“If we all took only what was necessary to satisfy our own needs, giving the rest to those who lack, no one would be rich, no one would be poor, and no one would be in need.”

Basil transcends class and labor, theologically constructing utopia. And as I am reminded over and over again, that if we are not thinking, creating, and building utopia, what are we doing? What do we have to hope for?4 Basil states in another sermon, “To The Rich,” that if you are waiting to give to the needy after you have died, why would you not do it while you’re were alive? Why squander and live in luxury while others die in the streets?! And Basil, like a good anarchist, implies that giving of one’s self is voluntary, never forced.

St. Basil’s subversive theology is rarely, if ever, mentioned in churches across America. Our theology is shaped by political ideologies and discourse in terms of voting, legislation, and representative democracy. Imagine what it would look like if Basiliadas popped up across the world with free services for all. Imagine if one didn’t have to worry about the necessities of everyday existence: a place to stay, food to eat, merry friendships, and free utilities; instead, one could focus on caring for the community. We already have an abundance of resources (!): more than enough houses for those without, more than enough food to feed the world, more than enough medicine to cure the sick, and certainly more than enough love to go around. It’s time to leave behind worn-out political discourse and try on St. Basil.

Wealth in the US
1. Located in the ‘Critique of the Gotha Program’ written in 1875, but it’s conceptually based on Étienne-Gabriel Morelly’s 1755 text Code of Nature.
2. This selection is from Basil’s sermon “I Will Tear Down My Barns” found in On Social Justice (p. 62), translated by C. Paul Schroeder.
3. Sadly, not much is written about it. I first read about it in On Social Justice (pps. 33-38).
4. When others describe heaven, does it not sound like a utopia?

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Anarchism, Christainity

love as resistance: the call for enemy-love in the 21st century

Washing dishes is a menial task and if you never cook at home someone else is paid (poorly, I might add) to wash them for you. Recently I moved into [another] community house where we share the responsibility of dish-washing. Although, some people take up the charge more than others, of course. I am reminded of a Crimethinc poster, that breaks down different ideological and political approaches to washing dishes. Because Crimethinc is one of the greatest contributors to anarchist propaganda, the anarchist version stands as the utopian ideal, while Marxism and Communism are fuddy-duddies. They propose that in Anarchism: “We all share in the dishwashing.” This description sounds similar to the neighbor/enemy love that Jesus commands in the Sermon on the Mount.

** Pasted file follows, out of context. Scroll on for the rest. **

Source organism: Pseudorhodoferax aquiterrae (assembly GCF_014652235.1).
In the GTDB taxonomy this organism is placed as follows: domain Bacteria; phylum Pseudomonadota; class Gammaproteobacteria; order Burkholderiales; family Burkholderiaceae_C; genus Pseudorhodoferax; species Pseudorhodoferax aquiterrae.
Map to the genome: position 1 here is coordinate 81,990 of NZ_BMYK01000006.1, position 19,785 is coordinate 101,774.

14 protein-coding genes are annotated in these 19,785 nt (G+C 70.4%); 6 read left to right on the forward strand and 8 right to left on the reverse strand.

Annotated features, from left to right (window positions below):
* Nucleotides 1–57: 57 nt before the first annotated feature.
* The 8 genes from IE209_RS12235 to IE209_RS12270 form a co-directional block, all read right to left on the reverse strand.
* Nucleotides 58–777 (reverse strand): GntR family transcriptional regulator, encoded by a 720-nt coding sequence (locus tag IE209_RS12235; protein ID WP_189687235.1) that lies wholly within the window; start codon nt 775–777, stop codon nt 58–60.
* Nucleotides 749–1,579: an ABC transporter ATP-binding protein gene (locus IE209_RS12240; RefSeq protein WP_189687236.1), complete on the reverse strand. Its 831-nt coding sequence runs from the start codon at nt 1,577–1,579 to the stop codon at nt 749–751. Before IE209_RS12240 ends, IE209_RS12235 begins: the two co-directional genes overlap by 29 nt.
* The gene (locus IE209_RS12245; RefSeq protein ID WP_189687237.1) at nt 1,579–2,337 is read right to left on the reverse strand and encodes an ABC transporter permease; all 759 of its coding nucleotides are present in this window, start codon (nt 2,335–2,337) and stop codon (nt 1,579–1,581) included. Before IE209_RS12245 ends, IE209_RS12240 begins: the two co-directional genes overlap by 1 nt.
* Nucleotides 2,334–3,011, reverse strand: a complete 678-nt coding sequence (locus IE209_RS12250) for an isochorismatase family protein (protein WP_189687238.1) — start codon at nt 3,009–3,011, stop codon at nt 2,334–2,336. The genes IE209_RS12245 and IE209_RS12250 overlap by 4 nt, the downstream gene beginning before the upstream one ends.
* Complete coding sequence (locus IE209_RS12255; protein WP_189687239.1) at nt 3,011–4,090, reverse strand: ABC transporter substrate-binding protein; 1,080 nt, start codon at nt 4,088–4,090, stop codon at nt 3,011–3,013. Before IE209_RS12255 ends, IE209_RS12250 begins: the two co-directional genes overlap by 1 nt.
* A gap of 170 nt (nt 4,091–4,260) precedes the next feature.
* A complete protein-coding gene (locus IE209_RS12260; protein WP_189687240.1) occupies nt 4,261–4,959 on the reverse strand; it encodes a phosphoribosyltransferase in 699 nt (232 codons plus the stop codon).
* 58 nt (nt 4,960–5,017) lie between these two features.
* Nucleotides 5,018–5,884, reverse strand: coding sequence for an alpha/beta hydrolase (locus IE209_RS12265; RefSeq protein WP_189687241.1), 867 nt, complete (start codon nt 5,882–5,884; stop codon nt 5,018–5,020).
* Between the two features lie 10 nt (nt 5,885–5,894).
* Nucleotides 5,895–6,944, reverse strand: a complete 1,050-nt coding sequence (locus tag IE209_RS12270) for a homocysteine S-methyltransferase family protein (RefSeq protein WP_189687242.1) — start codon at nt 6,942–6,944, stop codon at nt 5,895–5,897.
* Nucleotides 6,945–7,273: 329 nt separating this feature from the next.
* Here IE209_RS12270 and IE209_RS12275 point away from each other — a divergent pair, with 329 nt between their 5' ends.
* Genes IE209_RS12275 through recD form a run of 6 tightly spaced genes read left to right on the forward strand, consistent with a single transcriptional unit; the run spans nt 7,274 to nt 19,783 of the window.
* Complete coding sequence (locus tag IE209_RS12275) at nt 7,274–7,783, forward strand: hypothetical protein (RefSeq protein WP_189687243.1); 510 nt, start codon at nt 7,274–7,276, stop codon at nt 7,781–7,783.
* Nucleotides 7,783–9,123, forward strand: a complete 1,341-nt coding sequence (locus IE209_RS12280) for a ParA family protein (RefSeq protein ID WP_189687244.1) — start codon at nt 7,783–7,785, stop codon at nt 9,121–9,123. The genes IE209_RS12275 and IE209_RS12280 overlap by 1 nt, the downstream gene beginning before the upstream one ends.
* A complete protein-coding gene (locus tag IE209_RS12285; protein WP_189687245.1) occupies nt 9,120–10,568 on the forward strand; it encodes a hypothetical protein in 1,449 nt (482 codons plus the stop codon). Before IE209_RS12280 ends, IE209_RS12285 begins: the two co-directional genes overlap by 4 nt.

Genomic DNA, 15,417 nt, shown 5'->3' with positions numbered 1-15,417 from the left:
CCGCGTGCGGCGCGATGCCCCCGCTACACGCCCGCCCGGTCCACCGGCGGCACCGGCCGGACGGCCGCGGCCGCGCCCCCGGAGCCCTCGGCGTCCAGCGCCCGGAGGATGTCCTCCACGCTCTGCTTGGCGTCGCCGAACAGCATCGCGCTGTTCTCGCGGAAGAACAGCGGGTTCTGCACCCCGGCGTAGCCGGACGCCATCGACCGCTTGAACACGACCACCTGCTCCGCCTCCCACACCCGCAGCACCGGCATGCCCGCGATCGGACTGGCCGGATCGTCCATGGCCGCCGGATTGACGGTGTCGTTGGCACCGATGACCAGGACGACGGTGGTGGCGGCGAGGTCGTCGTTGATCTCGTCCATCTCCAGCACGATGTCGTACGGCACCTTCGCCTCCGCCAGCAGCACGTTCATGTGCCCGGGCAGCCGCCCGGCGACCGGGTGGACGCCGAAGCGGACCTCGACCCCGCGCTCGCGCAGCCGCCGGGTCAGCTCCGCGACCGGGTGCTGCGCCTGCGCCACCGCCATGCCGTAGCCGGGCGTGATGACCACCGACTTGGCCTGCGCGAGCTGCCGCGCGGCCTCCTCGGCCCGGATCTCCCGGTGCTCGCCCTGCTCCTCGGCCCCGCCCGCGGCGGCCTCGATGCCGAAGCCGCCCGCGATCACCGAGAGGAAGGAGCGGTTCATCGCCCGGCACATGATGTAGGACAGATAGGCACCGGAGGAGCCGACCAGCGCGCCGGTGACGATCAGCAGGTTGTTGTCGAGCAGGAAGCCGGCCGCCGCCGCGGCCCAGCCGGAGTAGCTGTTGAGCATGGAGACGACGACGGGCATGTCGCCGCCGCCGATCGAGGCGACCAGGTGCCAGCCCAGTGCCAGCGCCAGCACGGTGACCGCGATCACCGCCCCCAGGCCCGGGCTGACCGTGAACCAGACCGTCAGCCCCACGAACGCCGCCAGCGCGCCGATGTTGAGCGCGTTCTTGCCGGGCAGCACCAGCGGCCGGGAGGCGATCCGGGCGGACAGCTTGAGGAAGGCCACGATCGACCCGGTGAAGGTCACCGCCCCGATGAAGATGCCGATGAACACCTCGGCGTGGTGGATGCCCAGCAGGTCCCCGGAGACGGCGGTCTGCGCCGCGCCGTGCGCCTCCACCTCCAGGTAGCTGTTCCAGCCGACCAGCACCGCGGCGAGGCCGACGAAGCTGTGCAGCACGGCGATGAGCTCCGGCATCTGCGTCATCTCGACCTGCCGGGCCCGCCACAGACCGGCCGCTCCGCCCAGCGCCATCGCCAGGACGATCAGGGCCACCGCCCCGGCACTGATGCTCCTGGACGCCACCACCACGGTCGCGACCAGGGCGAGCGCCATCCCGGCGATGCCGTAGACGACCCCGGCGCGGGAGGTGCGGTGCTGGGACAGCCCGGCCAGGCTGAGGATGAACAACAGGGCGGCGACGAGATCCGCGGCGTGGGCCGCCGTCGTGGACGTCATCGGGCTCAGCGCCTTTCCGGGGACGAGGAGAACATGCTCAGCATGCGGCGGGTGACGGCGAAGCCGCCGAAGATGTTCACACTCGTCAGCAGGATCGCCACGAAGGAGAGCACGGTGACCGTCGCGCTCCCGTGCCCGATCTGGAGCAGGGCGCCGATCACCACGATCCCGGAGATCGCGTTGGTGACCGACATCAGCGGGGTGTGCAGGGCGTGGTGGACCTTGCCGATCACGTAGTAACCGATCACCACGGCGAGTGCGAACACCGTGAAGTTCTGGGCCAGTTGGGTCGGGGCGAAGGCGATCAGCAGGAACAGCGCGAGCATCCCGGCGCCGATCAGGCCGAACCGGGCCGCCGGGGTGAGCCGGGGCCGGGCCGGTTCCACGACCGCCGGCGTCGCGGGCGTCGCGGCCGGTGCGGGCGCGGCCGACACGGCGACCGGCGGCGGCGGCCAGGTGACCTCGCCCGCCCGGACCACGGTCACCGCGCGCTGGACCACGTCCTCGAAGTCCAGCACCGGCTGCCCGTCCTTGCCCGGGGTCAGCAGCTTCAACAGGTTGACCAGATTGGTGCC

This summer, we started a sermon series on the Sermon on the Mount. (I partially still long for the lectionary because there are so many different scriptures that you can choose from.) Last week I preached on enemy-love through the framework of the honor/shame system. I claimed that Jesus wants his hearers to reject the cycle of honor/shame for something I believe more radical. Christ/a’s* call, in contemporary terms, is for radical democracy.

Let me explain.

Jesus assumes that enemies exist. These are the slappers, the people who force you to walk the extra mile, and taking everything from you. Yet, Jesus teaches against retaliation. “Don’t play into their system, my hearers. No one ever wins with social, political, and judicial inequality present.” Instead, Jesus reverses the common responses of the injured/hurt and in turn disrupts the reactions of the enemies. Questions then are raised: Without the social and political system of honor/shame, who’s in charge? Who gets to be slapped around?

Usually, we answer these questions by pacifying the verses. The Sermon on the Mount has become so part of our culture that its radicalness has been suppressed. I am not suggesting that we will not have some enemies or that an enemy is someone whose story you haven’t yet heard. Of course, there are some who do not want the best for others and actively try to hurt others and the Earth. Yet, without a vision of something better, a different kind of society to strive for, we will get lost in despair. Christ/a’s call is that love will assume the position of resistance. 

Today our enemies include the powerful, the politicians, the rich, the polluters, those promoting fracking, capitalist colonizers, and CEOs.

Spread love for equality.

Practice resistance like Christ/a’s.

Pray for enemies for the sake of justice.

Do something. Anything.

 Kazuya Akimoto's Jesus Christ:a

*Christ/a is used by some feminist and body thealogians to describe Christ. Christ is the masculine version of “Anointed One” and if we believe that divinity cannot be held to the categories of gender and sex, it becomes possible to include a feminine Christ/a. There has also been a history of medieval Christian mystics calling Jesus, Mother.